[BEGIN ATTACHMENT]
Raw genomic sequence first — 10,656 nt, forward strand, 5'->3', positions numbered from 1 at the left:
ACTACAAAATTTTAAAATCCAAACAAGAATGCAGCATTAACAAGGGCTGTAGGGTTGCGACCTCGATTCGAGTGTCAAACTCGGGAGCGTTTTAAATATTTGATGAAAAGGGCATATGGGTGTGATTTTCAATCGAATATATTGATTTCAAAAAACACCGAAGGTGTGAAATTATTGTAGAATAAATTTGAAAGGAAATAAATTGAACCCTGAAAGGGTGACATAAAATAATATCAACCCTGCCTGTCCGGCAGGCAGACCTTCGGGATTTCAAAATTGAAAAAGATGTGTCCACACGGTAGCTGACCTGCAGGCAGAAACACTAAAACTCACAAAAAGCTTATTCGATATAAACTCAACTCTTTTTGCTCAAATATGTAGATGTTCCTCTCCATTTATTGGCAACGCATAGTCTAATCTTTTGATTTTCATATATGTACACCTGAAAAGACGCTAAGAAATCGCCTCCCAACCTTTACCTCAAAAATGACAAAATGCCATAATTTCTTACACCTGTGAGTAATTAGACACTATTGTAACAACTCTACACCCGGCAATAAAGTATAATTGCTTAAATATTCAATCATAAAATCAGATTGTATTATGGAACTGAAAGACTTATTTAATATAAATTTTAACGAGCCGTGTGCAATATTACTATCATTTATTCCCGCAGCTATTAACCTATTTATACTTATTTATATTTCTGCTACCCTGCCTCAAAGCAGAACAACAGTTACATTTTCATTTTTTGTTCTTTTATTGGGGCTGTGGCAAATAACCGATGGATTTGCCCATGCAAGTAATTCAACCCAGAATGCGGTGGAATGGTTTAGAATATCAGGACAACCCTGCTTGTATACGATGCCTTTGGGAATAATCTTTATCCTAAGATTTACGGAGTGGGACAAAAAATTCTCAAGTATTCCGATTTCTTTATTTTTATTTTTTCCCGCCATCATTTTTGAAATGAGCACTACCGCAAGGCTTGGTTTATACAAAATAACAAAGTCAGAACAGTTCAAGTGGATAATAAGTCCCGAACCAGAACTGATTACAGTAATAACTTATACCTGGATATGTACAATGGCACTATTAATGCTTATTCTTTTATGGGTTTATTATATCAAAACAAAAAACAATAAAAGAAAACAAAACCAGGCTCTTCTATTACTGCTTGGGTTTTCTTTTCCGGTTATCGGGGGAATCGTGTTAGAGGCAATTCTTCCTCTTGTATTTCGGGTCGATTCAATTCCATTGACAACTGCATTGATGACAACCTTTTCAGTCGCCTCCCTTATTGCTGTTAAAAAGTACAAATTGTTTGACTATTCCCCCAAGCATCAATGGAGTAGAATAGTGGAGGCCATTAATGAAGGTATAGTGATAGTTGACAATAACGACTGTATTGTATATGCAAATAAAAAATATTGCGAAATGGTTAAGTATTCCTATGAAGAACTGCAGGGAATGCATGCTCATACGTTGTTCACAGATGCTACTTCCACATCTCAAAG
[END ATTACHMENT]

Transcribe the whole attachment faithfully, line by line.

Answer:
Raw genomic sequence first — 10,656 nt, forward strand, 5'->3', positions numbered from 1 at the left:
ACTACAAAATTTTAAAATCCAAACAAGAATGCAGCATTAACAAGGGCTGTAGGGTTGCGACCTCGATTCGAGTGTCAAACTCGGGAGCGTTTTAAATATTTGATGAAAAGGGCATATGGGTGTGATTTTCAATCGAATATATTGATTTCAAAAAACACCGAAGGTGTGAAATTATTGTAGAATAAATTTGAAAGGAAATAAATTGAACCCTGAAAGGGTGACATAAAATAATATCAACCCTGCCTGTCCGGCAGGCAGACCTTCGGGATTTCAAAATTGAAAAAGATGTGTCCACACGGTAGCTGACCTGCAGGCAGAAACACTAAAACTCACAAAAAGCTTATTCGATATAAACTCAACTCTTTTTGCTCAAATATGTAGATGTTCCTCTCCATTTATTGGCAACGCATAGTCTAATCTTTTGATTTTCATATATGTACACCTGAAAAGACGCTAAGAAATCGCCTCCCAACCTTTACCTCAAAAATGACAAAATGCCATAATTTCTTACACCTGTGAGTAATTAGACACTATTGTAACAACTCTACACCCGGCAATAAAGTATAATTGCTTAAATATTCAATCATAAAATCAGATTGTATTATGGAACTGAAAGACTTATTTAATATAAATTTTAACGAGCCGTGTGCAATATTACTATCATTTATTCCCGCAGCTATTAACCTATTTATACTTATTTATATTTCTGCTACCCTGCCTCAAAGCAGAACAACAGTTACATTTTCATTTTTTGTTCTTTTATTGGGGCTGTGGCAAATAACCGATGGATTTGCCCATGCAAGTAATTCAACCCAGAATGCGGTGGAATGGTTTAGAATATCAGGACAACCCTGCTTGTATACGATGCCTTTGGGAATAATCTTTATCCTAAGATTTACGGAGTGGGACAAAAAATTCTCAAGTATTCCGATTTCTTTATTTTTATTTTTTCCCGCCATCATTTTTGAAATGAGCACTACCGCAAGGCTTGGTTTATACAAAATAACAAAGTCAGAACAGTTCAAGTGGATAATAAGTCCCGAACCAGAACTGATTACAGTAATAACTTATACCTGGATATGTACAATGGCACTATTAATGCTTATTCTTTTATGGGTTTATTATATCAAAACAAAAAACAATAAAAGAAAACAAAACCAGGCTCTTCTATTACTGCTTGGGTTTTCTTTTCCGGTTATCGGGGGAATCGTGTTAGAGGCAATTCTTCCTCTTGTATTTCGGGTCGATTCAATTCCATTGACAACTGCATTGATGACAACCTTTTCAGTCGCCTCCCTTATTGCTGTTAAAAAGTACAAATTGTTTGACTATTCCCCCAAGCATCAATGGAGTAGAATAGTGGAGGCCATTAATGAAGGTATAGTGATAGTTGACAATAACGACTGTATTGTATATGCAAATAAAAAATATTGCGAAATGGTTAAGTATTCCTATGAAGAACTGCAGGGAATGCATGCTCATACGTTGTTCACAGATGCTACTTCCACATCTCAAAG